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SCU scientists publish first peer-reviewed paper on Australian CSG methane emissions


Brigid Veale
18 November 2014
Research by Southern Cross University scientists has led to the first peer-reviewed paper on atmospheric methane and carbon dioxide concentrations in Australian coal seam gas (CSG) fields, published in the international journal Water, Air and Soil Pollution.

The paper’s authors are Dr Damien Maher, Professor Isaac Santos and Dr Douglas Tait from the Centre for Coastal Biogeochemistry Research in the School of Environment, Science and Engineering, who first presented the preliminary research findings of their study at a public seminar in Lismore in November 2012.

The paper titled ‘Mapping methane and carbon dioxide concentrations and δ13C values in the atmosphere of two Australian coal seam gas fields’, has been published in Water, Air and Soil Pollution, an international, interdisciplinary journal on all aspects of pollution and solutions to pollution in the biosphere. It follows another peer-reviewed paper, published in the international scientific journal Environmental Science and Technology in April 2013, which found a link between concentrations of radon gas in CSG fields and the number of CSG wells nearby.

The researchers used novel instrumentation to map atmospheric methane and carbon dioxide concentrations in and around coal seam gas fields in the Darling Downs and northern New South Wales.

“CSG is often assumed to be a cleaner fuel than coal in terms of greenhouse gas footprint,” said Professor Santos.

“However, if methane is being lost to the atmosphere during the extraction, processing and transportation processes, this assumption may not be valid.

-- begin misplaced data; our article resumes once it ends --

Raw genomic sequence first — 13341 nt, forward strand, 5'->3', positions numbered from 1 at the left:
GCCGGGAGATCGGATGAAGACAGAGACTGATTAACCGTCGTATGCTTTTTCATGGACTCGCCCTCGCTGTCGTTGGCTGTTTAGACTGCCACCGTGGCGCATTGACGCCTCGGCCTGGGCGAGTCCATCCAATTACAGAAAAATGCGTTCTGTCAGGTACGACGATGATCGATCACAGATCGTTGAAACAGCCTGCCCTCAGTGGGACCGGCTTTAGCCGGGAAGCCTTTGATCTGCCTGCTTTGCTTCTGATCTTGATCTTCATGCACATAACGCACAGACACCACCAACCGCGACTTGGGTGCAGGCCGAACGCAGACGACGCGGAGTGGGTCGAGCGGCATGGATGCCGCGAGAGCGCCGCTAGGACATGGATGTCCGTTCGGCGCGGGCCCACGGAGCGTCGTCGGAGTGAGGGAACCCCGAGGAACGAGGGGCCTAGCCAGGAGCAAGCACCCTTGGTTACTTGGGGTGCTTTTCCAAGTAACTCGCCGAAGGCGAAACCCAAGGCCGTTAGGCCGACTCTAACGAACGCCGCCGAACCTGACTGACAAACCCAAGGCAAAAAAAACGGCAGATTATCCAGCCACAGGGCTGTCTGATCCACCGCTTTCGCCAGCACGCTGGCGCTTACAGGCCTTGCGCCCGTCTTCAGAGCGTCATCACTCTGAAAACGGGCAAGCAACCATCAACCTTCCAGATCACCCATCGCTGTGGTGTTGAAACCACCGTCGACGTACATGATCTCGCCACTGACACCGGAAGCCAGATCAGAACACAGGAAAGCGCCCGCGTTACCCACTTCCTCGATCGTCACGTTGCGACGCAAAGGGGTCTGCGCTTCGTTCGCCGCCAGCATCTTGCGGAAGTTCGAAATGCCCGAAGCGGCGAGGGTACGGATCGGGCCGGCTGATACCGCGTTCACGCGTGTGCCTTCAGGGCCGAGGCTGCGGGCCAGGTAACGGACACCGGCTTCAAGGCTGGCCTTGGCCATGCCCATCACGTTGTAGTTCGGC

“This is due to the potency of methane as a greenhouse gas, which is about 100 times more powerful than carbon dioxide over a 20-year time frame.”

Dr Tait said they found consistently elevated methane and carbon dioxide concentrations within the CSG fields of the Darling Downs.

“This study clearly showed that there is something going on in these areas leading to increased atmospheric greenhouse gas concentrations.”

One of the major issues with attributing the elevated gas concentrations to coal seam gas mining is the lack of baseline studies.

“From our data we cannot conclusively say that the elevated concentrations are due to CSG mining activities as we have no information about the area before the commencement of CSG mining,” said Professor Santos.

However, the study’s lead author, Dr Damien Maher said there were some clues as to where the methane and carbon dioxide was coming from.

“The technology we used gives us additional information about the methane and carbon dioxide,” Dr Maher said.

“We also measure the carbon stable isotope ratios of the gases, which is like a chemical fingerprint. This gives us insight into where the gases came from and how they were formed.

“This is a very powerful tool which enables us to model what the source of these gases might be, which is important in areas where there are a number of potential sources. For example in the Darling Downs the methane and carbon dioxide can be coming from sources other than CSG such as wetlands, feedlots and vehicles.

“The methane in the atmosphere of the Darling Downs gas field has a very similar fingerprint to methane in the CSG of the region.

“A portion of the carbon dioxide appears to be coming from the expansive water holding ponds, which was something that surprised us.”

The researchers agree this is only a first step in determining the greenhouse gas footprint of the CSG industry in Australia

“While we know that there are some leakages happening in the studied CSG field, we do not know the magnitude of these leakages, nor do we know if this is a consistent trend across all CSG fields in Australia, these are areas of research we are actively pursuing,” said Dr Tait.

This research was made possible through instrumentation funded through an Australian Research Council grant.

Photo: Professor Isaac Santos and Dr Damien Maher, from the Centre for Coastal Biogeochemistry Research.